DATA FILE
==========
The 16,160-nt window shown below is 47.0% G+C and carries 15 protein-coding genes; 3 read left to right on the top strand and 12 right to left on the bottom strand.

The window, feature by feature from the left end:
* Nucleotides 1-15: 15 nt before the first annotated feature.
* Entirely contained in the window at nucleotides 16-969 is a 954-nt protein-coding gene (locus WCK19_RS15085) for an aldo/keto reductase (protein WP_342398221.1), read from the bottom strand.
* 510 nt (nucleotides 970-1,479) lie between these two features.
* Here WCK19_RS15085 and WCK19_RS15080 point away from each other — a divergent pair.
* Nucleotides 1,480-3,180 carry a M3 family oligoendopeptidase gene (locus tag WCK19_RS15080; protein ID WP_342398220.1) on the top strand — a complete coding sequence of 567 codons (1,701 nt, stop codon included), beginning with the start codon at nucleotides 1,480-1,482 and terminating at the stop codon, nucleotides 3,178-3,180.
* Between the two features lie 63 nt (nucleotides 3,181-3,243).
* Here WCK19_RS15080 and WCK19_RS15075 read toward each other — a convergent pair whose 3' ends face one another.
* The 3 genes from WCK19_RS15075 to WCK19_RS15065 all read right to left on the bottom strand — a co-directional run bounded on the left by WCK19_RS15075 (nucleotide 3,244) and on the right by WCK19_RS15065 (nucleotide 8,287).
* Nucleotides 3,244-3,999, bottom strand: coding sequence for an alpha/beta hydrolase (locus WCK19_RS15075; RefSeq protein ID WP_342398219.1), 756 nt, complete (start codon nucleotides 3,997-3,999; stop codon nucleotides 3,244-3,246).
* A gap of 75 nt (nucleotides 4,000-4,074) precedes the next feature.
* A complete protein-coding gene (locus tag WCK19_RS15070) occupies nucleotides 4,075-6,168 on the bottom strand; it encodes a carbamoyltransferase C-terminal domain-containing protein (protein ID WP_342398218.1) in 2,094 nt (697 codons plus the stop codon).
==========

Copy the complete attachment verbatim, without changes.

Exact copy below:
The 16,160-nt window shown below is 47.0% G+C and carries 15 protein-coding genes; 3 read left to right on the top strand and 12 right to left on the bottom strand.

The window, feature by feature from the left end:
* Nucleotides 1-15: 15 nt before the first annotated feature.
* Entirely contained in the window at nucleotides 16-969 is a 954-nt protein-coding gene (locus WCK19_RS15085) for an aldo/keto reductase (protein WP_342398221.1), read from the bottom strand.
* 510 nt (nucleotides 970-1,479) lie between these two features.
* Here WCK19_RS15085 and WCK19_RS15080 point away from each other — a divergent pair.
* Nucleotides 1,480-3,180 carry a M3 family oligoendopeptidase gene (locus tag WCK19_RS15080; protein ID WP_342398220.1) on the top strand — a complete coding sequence of 567 codons (1,701 nt, stop codon included), beginning with the start codon at nucleotides 1,480-1,482 and terminating at the stop codon, nucleotides 3,178-3,180.
* Between the two features lie 63 nt (nucleotides 3,181-3,243).
* Here WCK19_RS15080 and WCK19_RS15075 read toward each other — a convergent pair whose 3' ends face one another.
* The 3 genes from WCK19_RS15075 to WCK19_RS15065 all read right to left on the bottom strand — a co-directional run bounded on the left by WCK19_RS15075 (nucleotide 3,244) and on the right by WCK19_RS15065 (nucleotide 8,287).
* Nucleotides 3,244-3,999, bottom strand: coding sequence for an alpha/beta hydrolase (locus WCK19_RS15075; RefSeq protein ID WP_342398219.1), 756 nt, complete (start codon nucleotides 3,997-3,999; stop codon nucleotides 3,244-3,246).
* A gap of 75 nt (nucleotides 4,000-4,074) precedes the next feature.
* A complete protein-coding gene (locus tag WCK19_RS15070) occupies nucleotides 4,075-6,168 on the bottom strand; it encodes a carbamoyltransferase C-terminal domain-containing protein (protein ID WP_342398218.1) in 2,094 nt (697 codons plus the stop codon).